Thriving systems constantly seek new possibilities to evolve. In business, that can mean developing new products and technologies, creating new alliances, and shedding what no longer works. Such innovations need to be connected to the broader purpose of a healthy planet.
How to pair novelty and purpose: Companies that foster research and development need to set clear criteria that mirror what a healthy planet needs. Orient innovations toward environmental and social well-being.
Example: The Finnish Roadmap supported pilots and prototypes that responded to stakeholder input. To qualify as part of the Roadmap, all projects needed to support a path to the circular economy.
Life Principle #4: Build Interconnectedness and Diversity
Everything is connected, even at the quantum level. Actions in one part of a system affect others. This complexity builds resilience; for example, diverse perspectives help map the best way forward.
How to build interconnectedness and diversity: Stay open to difference and organize constructive dialogue. Transformative change requires multi-stakeholder governance and consultation.
Example: The Finnish Roadmap has developed a diverse stakeholder steering group, with representatives from different industries, the public sector, and NGOs. The Steering Group provides overall guidance: connecting the stakeholders, evaluating progress, and suggesting roadmap adaptations as needed.
Life Principle #5: Emphasize Wholeness
In biology, living systems are considered as wholes, sometimes nested within others. In medicine, for example, a doctor must consider the whole person as she treats a disease. Breaking apart a living system eventually kills it. Yet companies tend to have a silo mentality, as if their practices were not part of bigger industry, social, and ecological systems. Recognizing the bigger “whole” means understanding where their actions affect those broader systems.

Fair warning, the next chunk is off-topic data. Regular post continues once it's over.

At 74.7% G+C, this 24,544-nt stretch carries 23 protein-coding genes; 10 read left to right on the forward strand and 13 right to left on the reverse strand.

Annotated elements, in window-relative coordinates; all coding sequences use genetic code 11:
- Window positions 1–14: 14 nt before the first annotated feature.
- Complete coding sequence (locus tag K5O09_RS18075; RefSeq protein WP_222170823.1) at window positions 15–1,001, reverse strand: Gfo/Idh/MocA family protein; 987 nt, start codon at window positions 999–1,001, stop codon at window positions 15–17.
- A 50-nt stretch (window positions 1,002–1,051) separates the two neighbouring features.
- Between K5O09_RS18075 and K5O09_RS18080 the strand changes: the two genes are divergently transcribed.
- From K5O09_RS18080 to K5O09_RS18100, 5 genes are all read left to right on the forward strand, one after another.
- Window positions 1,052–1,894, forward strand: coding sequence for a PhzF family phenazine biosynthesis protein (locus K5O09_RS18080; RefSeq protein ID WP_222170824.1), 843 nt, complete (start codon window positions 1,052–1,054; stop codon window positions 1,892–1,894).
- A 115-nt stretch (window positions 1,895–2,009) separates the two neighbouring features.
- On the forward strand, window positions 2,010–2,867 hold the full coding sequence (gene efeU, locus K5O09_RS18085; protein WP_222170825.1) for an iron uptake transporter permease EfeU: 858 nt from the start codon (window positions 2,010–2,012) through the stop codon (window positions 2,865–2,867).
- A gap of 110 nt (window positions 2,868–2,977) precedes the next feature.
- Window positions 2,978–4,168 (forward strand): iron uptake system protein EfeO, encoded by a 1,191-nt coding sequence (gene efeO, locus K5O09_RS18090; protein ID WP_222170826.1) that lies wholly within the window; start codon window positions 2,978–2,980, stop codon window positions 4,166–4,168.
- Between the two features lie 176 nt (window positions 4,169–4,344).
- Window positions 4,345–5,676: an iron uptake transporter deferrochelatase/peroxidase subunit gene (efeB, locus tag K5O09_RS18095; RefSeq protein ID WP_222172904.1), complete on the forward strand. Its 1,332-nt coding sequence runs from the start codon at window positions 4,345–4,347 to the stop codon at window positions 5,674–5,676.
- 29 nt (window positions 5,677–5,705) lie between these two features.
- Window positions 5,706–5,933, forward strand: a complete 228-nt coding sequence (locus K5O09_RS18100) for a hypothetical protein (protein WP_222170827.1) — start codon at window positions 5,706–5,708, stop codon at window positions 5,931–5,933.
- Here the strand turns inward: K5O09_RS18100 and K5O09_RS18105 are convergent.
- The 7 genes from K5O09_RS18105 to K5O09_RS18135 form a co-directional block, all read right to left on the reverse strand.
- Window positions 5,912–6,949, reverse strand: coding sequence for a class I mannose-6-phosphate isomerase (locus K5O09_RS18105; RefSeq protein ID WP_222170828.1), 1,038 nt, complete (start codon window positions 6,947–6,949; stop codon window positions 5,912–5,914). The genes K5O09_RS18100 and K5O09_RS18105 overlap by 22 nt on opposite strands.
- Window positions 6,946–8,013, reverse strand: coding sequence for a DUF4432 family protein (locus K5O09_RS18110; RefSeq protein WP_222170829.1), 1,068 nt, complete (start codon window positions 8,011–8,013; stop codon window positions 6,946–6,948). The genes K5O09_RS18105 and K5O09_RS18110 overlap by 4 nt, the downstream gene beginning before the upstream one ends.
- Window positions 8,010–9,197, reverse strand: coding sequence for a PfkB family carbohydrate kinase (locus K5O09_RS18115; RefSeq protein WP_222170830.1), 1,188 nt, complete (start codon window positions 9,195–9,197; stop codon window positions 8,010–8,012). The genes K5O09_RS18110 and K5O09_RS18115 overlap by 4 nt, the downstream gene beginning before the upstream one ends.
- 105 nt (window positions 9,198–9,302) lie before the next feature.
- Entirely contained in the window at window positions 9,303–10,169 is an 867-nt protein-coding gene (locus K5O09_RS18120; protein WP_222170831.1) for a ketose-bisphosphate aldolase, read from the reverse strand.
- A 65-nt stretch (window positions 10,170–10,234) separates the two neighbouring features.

How to emphasize wholeness: Businesses should understand how their products or services affect societies and work collaboratively with stakeholders to resolve issues. One approach is to develop measures and ruleslike certification programs that safeguard the whole.
Example: The Finnish Roadmap emphasizes the nation’s well-being and develops collaborations in key areas, often working with standards. Risk and collateral financing, tax guidance and investment subsidy arrangements all have a holistic orientation.
Life Principle #6: Reflect While You Act
All life — from microbes to forests — has some awareness. But humans are uniquely able to consciously reflect on their actions.
How to reflect while acting: Bring in knowledge and information about sustainability issues wherever you can. Expose people to information on sustainability threats and opportunities. Create metrics that encourage strategic reflection, on questions such as: How can we contribute more to a healthy planet and society? Are we making progress towards sustainability that works for all?
Example: The Finnish Roadmap is a deliberate effort to plan a future other than business as usual. It consciously and explicitly incorporates the latest sustainability science and acknowledges the need to invest in mindset changes for both businesses and policy makers.
The need is urgent; the path is clear
Human beings need to take a serious stewardship role in governing Earth’s systems. Irreversible changes in the planet’s capacity to support life are likely to take place unless we transform our behavior, argue Will Steffen and colleagues from the Stockholm Resilience Centre. These changes could happen relatively quickly, pushing the Earth from “Stabilized Earth” towards “Hothouse Earth.”
Our research on what gives life to human and natural systems provides guidance for change agents attempting to support flourishing conditions in human and natural systems. These six principles can help people working towards system transformation, and can build more resilient and effective enterprises of all sorts. Working thoughtfully, businesses and other organizations can support life in all its many forms.
Scaled to the world system level, such an approach can begin to shift the trajectory of the planet towards “Stabilized Earth,” and, we hope, towards “Flourishing Earth” in the long run.